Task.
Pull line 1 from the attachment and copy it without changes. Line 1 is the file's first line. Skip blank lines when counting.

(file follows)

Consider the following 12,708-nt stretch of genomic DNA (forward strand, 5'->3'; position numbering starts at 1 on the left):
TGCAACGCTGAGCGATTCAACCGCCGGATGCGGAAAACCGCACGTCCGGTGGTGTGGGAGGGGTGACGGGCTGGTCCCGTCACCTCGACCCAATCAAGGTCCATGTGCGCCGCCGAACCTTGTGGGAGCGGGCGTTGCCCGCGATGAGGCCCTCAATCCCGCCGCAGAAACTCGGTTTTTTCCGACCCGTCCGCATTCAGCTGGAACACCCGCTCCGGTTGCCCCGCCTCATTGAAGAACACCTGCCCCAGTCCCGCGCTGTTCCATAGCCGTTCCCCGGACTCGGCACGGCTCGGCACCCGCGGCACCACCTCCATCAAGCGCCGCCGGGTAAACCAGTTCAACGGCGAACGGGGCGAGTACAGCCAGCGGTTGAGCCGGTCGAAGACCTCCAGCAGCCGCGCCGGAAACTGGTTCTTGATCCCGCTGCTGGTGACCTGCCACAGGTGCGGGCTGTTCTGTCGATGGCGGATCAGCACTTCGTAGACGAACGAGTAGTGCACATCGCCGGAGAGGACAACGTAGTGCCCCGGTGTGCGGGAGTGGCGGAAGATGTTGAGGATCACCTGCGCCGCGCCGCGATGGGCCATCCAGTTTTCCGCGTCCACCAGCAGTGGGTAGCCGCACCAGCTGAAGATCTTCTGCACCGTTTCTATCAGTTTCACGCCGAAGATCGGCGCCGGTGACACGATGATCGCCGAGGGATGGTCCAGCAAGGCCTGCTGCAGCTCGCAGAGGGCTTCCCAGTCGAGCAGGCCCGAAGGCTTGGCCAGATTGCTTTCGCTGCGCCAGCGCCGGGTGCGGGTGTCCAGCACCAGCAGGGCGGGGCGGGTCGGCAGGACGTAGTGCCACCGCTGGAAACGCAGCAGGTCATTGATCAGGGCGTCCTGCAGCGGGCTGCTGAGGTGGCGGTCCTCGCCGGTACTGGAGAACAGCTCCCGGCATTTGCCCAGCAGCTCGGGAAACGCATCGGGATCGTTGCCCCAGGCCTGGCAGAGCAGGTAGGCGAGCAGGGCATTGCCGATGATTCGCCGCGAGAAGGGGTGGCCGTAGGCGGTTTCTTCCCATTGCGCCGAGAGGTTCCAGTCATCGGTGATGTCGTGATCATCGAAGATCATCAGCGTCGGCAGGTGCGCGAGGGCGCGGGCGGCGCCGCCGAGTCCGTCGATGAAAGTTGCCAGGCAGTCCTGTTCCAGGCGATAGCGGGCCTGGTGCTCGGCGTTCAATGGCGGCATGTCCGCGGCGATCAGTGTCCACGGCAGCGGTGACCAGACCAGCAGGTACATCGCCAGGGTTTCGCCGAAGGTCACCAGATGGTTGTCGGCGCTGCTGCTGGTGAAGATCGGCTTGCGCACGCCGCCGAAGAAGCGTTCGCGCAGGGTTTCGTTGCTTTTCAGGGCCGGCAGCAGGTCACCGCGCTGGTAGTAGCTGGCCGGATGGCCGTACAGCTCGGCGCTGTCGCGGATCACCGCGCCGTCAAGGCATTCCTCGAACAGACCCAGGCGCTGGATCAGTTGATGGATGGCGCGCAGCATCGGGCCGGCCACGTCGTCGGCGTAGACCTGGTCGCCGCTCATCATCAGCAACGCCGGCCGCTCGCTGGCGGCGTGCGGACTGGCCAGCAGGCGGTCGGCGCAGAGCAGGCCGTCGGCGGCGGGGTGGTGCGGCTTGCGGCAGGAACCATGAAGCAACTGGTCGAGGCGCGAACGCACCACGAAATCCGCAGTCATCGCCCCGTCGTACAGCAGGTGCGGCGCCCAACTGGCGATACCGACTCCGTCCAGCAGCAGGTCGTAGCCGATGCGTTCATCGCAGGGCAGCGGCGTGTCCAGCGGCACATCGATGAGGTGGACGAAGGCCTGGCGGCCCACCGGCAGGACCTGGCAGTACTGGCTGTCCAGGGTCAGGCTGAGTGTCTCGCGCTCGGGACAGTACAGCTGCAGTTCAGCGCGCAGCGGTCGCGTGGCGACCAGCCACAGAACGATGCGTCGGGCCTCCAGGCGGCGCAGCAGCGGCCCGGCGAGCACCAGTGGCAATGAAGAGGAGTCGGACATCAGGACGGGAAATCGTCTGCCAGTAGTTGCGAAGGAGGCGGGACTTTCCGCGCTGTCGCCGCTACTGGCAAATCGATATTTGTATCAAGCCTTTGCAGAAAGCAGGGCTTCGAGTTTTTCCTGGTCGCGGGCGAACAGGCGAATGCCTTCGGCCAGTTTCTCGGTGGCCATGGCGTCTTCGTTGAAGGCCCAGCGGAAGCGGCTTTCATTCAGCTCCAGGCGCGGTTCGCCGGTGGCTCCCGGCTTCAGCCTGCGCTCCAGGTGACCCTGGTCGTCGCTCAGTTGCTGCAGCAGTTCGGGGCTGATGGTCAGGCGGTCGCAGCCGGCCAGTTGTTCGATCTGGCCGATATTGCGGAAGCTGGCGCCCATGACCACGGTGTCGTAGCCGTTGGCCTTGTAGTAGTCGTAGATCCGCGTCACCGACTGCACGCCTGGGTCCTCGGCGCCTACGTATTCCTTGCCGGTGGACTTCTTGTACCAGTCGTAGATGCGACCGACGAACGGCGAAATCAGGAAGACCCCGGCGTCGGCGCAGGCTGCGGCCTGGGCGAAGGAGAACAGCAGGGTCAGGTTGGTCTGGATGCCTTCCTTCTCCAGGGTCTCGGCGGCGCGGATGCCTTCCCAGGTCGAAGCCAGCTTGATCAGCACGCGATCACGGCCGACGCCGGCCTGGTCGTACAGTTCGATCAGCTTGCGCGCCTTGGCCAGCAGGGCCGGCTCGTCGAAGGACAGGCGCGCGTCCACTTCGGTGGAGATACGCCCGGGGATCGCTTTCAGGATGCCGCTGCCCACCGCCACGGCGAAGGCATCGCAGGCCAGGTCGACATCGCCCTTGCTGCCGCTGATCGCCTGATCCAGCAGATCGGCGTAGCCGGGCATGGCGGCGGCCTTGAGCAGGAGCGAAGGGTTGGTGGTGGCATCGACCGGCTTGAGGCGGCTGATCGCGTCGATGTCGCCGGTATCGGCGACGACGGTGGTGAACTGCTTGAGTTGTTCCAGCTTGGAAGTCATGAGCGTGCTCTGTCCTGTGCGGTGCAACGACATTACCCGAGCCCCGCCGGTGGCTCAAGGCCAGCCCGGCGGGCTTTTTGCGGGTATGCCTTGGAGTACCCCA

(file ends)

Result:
Consider the following 12,708-nt stretch of genomic DNA (forward strand, 5'->3'; position numbering starts at 1 on the left):